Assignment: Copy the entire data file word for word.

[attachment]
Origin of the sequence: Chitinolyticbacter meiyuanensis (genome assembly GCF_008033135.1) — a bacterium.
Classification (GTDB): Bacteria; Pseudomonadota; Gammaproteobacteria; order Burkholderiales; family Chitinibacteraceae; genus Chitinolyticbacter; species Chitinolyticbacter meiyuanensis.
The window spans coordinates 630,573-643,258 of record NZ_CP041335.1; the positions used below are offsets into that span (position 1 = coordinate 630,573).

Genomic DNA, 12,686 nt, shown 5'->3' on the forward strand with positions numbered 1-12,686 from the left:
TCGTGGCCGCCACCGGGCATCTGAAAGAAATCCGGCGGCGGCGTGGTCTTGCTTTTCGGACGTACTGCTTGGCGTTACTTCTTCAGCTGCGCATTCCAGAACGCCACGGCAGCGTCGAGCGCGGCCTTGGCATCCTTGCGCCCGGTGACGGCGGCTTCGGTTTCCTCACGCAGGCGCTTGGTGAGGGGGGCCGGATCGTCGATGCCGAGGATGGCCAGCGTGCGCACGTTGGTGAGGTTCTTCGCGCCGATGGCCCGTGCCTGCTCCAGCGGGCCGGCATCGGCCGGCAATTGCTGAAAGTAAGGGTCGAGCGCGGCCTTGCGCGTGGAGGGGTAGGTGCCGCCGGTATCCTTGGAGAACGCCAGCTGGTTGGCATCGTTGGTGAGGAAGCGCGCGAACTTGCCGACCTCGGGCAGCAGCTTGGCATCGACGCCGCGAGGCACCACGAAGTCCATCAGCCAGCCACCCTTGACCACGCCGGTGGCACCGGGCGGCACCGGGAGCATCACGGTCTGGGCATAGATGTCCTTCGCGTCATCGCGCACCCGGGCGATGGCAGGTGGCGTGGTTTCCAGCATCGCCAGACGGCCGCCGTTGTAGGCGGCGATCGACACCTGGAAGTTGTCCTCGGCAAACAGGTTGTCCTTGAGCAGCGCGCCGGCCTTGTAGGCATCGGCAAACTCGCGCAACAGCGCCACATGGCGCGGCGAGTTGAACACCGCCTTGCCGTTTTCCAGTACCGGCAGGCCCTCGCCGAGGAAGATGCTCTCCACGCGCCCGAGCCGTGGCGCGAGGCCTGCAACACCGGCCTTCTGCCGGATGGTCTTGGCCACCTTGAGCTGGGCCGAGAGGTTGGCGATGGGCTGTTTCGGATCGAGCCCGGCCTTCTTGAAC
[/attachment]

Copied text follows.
Origin of the sequence: Chitinolyticbacter meiyuanensis (genome assembly GCF_008033135.1) — a bacterium.
Classification (GTDB): Bacteria; Pseudomonadota; Gammaproteobacteria; order Burkholderiales; family Chitinibacteraceae; genus Chitinolyticbacter; species Chitinolyticbacter meiyuanensis.
The window spans coordinates 630,573-643,258 of record NZ_CP041335.1; the positions used below are offsets into that span (position 1 = coordinate 630,573).

Genomic DNA, 12,686 nt, shown 5'->3' on the forward strand with positions numbered 1-12,686 from the left:
TCGTGGCCGCCACCGGGCATCTGAAAGAAATCCGGCGGCGGCGTGGTCTTGCTTTTCGGACGTACTGCTTGGCGTTACTTCTTCAGCTGCGCATTCCAGAACGCCACGGCAGCGTCGAGCGCGGCCTTGGCATCCTTGCGCCCGGTGACGGCGGCTTCGGTTTCCTCACGCAGGCGCTTGGTGAGGGGGGCCGGATCGTCGATGCCGAGGATGGCCAGCGTGCGCACGTTGGTGAGGTTCTTCGCGCCGATGGCCCGTGCCTGCTCCAGCGGGCCGGCATCGGCCGGCAATTGCTGAAAGTAAGGGTCGAGCGCGGCCTTGCGCGTGGAGGGGTAGGTGCCGCCGGTATCCTTGGAGAACGCCAGCTGGTTGGCATCGTTGGTGAGGAAGCGCGCGAACTTGCCGACCTCGGGCAGCAGCTTGGCATCGACGCCGCGAGGCACCACGAAGTCCATCAGCCAGCCACCCTTGACCACGCCGGTGGCACCGGGCGGCACCGGGAGCATCACGGTCTGGGCATAGATGTCCTTCGCGTCATCGCGCACCCGGGCGATGGCAGGTGGCGTGGTTTCCAGCATCGCCAGACGGCCGCCGTTGTAGGCGGCGATCGACACCTGGAAGTTGTCCTCGGCAAACAGGTTGTCCTTGAGCAGCGCGCCGGCCTTGTAGGCATCGGCAAACTCGCGCAACAGCGCCACATGGCGCGGCGAGTTGAACACCGCCTTGCCGTTTTCCAGTACCGGCAGGCCCTCGCCGAGGAAGATGCTCTCCACGCGCCCGAGCCGTGGCGCGAGGCCTGCAACACCGGCCTTCTGCCGGATGGTCTTGGCCACCTTGAGCTGGGCCGAGAGGTTGGCGATGGGCTGTTTCGGATCGAGCCCGGCCTTCTTGAAC